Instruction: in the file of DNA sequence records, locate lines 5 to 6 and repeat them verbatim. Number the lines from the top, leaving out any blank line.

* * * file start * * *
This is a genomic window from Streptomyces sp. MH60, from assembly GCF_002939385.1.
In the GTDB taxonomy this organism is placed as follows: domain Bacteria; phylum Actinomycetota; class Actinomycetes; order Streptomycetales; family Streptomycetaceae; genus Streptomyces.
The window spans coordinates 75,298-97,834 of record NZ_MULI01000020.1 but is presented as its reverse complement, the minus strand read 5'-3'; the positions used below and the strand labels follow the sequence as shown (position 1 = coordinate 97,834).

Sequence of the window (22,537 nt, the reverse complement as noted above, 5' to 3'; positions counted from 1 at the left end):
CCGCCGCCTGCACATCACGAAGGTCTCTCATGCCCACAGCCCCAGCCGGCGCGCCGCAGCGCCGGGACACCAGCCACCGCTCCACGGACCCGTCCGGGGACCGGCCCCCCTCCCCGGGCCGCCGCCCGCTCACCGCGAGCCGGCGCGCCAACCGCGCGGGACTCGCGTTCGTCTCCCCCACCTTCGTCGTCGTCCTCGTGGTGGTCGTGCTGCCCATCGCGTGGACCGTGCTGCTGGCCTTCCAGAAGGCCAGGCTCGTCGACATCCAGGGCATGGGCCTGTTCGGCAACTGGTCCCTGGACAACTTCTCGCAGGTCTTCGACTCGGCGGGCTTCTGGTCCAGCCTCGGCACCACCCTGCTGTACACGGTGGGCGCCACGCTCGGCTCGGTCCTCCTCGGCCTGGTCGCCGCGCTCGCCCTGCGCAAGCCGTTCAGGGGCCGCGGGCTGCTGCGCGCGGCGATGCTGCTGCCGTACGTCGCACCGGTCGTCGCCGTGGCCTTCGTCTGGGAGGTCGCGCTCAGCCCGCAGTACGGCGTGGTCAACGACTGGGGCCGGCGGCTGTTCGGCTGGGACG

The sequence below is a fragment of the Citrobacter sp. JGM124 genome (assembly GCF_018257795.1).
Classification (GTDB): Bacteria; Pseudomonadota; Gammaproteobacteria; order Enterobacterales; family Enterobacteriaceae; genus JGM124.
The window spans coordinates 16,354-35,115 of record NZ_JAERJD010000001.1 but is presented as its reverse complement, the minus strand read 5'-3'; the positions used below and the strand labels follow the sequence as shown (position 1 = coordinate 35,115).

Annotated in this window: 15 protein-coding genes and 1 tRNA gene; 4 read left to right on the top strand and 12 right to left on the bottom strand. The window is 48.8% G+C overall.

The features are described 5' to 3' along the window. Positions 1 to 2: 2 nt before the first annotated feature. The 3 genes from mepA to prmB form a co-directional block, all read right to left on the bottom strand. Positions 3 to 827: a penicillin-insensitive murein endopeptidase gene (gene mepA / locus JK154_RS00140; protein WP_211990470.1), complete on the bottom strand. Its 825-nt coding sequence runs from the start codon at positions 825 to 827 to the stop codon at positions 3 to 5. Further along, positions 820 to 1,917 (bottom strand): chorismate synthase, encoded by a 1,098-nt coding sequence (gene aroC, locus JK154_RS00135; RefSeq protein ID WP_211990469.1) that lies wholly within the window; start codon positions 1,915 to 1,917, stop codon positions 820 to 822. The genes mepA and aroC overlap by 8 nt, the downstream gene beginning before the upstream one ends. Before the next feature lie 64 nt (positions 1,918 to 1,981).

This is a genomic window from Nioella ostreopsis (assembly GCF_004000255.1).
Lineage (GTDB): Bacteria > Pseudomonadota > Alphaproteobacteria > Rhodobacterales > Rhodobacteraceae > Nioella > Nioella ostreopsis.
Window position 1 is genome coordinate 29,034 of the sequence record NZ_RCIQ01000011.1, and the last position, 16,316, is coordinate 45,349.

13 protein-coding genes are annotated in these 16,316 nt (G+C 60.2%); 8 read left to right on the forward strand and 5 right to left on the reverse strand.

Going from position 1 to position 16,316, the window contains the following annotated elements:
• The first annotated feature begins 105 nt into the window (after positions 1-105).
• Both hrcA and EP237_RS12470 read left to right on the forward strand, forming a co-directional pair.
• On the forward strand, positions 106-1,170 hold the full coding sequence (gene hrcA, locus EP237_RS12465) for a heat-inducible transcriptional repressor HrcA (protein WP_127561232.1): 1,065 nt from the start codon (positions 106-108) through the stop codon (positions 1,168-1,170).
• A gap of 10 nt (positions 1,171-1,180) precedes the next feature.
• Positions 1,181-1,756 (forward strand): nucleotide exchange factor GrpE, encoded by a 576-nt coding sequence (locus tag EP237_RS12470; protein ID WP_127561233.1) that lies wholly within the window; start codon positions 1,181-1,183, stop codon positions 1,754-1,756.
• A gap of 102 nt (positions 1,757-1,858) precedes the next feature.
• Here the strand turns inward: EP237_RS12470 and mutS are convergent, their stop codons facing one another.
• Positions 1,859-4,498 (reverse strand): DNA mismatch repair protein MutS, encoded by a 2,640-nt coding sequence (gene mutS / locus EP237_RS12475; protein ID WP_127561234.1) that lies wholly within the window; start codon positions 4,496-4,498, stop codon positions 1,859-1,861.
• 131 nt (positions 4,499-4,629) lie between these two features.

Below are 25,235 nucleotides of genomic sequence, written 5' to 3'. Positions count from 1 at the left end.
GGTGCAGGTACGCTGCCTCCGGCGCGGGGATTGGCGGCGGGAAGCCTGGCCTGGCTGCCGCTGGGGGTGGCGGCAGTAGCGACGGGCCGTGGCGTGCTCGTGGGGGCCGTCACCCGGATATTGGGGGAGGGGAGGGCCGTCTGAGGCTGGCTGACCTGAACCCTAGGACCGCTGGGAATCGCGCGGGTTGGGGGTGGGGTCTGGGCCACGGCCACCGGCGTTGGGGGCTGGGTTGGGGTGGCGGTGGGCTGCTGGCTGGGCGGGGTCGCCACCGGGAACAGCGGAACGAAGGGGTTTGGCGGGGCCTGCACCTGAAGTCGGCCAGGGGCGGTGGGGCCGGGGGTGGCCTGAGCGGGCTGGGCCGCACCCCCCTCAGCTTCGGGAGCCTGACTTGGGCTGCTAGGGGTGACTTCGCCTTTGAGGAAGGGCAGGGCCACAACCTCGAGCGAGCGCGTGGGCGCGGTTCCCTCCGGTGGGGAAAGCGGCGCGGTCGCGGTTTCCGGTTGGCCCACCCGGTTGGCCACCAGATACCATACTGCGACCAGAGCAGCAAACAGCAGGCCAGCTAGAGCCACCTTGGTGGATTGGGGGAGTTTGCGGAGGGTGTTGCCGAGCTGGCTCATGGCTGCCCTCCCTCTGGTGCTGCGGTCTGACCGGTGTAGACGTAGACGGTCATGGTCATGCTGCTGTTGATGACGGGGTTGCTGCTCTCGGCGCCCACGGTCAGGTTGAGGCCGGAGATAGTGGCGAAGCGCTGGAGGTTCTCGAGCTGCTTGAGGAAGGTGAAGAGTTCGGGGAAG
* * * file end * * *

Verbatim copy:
CCGCCGCCTGCACATCACGAAGGTCTCTCATGCCCACAGCCCCAGCCGGCGCGCCGCAGCGCCGGGACACCAGCCACCGCTCCACGGACCCGTCCGGGGACCGGCCCCCCTCCCCGGGCCGCCGCCCGCTCACCGCGAGCCGGCGCGCCAACCGCGCGGGACTCGCGTTCGTCTCCCCCACCTTCGTCGTCGTCCTCGTGGTGGTCGTGCTGCCCATCGCGTGGACCGTGCTGCTGGCCTTCCAGAAGGCCAGGCTCGTCGACATCCAGGGCATGGGCCTGTTCGGCAACTGGTCCCTGGACAACTTCTCGCAGGTCTTCGACTCGGCGGGCTTCTGGTCCAGCCTCGGCACCACCCTGCTGTACACGGTGGGCGCCACGCTCGGCTCGGTCCTCCTCGGCCTGGTCGCCGCGCTCGCCCTGCGCAAGCCGTTCAGGGGCCGCGGGCTGCTGCGCGCGGCGATGCTGCTGCCGTACGTCGCACCGGTCGTCGCCGTGGCCTTCGTCTGGGAGGTCGCGCTCAGCCCGCAGTACGGCGTGGTCAACGACTGGGGCCGGCGGCTGTTCGGCTGGGACG

The sequence below is a fragment of the Citrobacter sp. JGM124 genome (assembly GCF_018257795.1).